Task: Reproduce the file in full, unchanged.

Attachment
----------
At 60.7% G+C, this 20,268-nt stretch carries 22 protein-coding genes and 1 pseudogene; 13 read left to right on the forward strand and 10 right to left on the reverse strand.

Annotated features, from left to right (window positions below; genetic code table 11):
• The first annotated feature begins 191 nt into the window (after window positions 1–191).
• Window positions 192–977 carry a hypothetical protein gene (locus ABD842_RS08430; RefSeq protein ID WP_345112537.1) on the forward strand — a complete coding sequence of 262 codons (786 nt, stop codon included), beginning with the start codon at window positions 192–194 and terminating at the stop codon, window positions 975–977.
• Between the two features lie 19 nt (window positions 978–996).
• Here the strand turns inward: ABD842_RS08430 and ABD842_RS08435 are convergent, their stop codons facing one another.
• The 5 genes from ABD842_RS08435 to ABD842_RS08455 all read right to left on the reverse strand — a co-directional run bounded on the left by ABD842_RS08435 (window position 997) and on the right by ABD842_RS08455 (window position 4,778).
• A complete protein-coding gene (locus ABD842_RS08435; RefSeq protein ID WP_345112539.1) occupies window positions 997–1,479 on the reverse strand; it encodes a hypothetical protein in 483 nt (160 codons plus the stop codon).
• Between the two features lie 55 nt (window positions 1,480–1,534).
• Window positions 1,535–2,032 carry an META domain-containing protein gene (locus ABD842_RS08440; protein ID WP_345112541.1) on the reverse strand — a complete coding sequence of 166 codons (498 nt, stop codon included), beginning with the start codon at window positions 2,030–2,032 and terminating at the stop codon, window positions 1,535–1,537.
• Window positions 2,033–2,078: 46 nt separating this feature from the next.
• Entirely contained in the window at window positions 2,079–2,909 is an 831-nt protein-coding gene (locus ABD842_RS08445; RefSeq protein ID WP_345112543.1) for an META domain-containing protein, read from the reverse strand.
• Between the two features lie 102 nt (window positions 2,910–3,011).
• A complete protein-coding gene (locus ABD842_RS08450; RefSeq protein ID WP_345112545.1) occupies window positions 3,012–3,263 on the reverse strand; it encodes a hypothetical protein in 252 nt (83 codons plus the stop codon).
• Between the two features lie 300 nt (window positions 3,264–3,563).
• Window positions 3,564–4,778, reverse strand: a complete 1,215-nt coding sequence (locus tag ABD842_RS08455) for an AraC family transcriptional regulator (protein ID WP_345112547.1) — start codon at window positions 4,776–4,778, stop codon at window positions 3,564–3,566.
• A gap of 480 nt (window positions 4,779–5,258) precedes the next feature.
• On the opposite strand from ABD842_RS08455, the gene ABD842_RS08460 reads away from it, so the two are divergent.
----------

At 60.7% G+C, this 20,268-nt stretch carries 22 protein-coding genes and 1 pseudogene; 13 read left to right on the forward strand and 10 right to left on the reverse strand.

Annotated features, from left to right (window positions below; genetic code table 11):
• The first annotated feature begins 191 nt into the window (after window positions 1–191).
• Window positions 192–977 carry a hypothetical protein gene (locus ABD842_RS08430; RefSeq protein ID WP_345112537.1) on the forward strand — a complete coding sequence of 262 codons (786 nt, stop codon included), beginning with the start codon at window positions 192–194 and terminating at the stop codon, window positions 975–977.
• Between the two features lie 19 nt (window positions 978–996).
• Here the strand turns inward: ABD842_RS08430 and ABD842_RS08435 are convergent, their stop codons facing one another.
• The 5 genes from ABD842_RS08435 to ABD842_RS08455 all read right to left on the reverse strand — a co-directional run bounded on the left by ABD842_RS08435 (window position 997) and on the right by ABD842_RS08455 (window position 4,778).
• A complete protein-coding gene (locus ABD842_RS08435; RefSeq protein ID WP_345112539.1) occupies window positions 997–1,479 on the reverse strand; it encodes a hypothetical protein in 483 nt (160 codons plus the stop codon).
• Between the two features lie 55 nt (window positions 1,480–1,534).
• Window positions 1,535–2,032 carry an META domain-containing protein gene (locus ABD842_RS08440; protein ID WP_345112541.1) on the reverse strand — a complete coding sequence of 166 codons (498 nt, stop codon included), beginning with the start codon at window positions 2,030–2,032 and terminating at the stop codon, window positions 1,535–1,537.
• Window positions 2,033–2,078: 46 nt separating this feature from the next.
• Entirely contained in the window at window positions 2,079–2,909 is an 831-nt protein-coding gene (locus ABD842_RS08445; RefSeq protein ID WP_345112543.1) for an META domain-containing protein, read from the reverse strand.
• Between the two features lie 102 nt (window positions 2,910–3,011).
• A complete protein-coding gene (locus ABD842_RS08450; RefSeq protein ID WP_345112545.1) occupies window positions 3,012–3,263 on the reverse strand; it encodes a hypothetical protein in 252 nt (83 codons plus the stop codon).
• Between the two features lie 300 nt (window positions 3,264–3,563).
• Window positions 3,564–4,778, reverse strand: a complete 1,215-nt coding sequence (locus tag ABD842_RS08455) for an AraC family transcriptional regulator (protein ID WP_345112547.1) — start codon at window positions 4,776–4,778, stop codon at window positions 3,564–3,566.
• A gap of 480 nt (window positions 4,779–5,258) precedes the next feature.
• On the opposite strand from ABD842_RS08455, the gene ABD842_RS08460 reads away from it, so the two are divergent.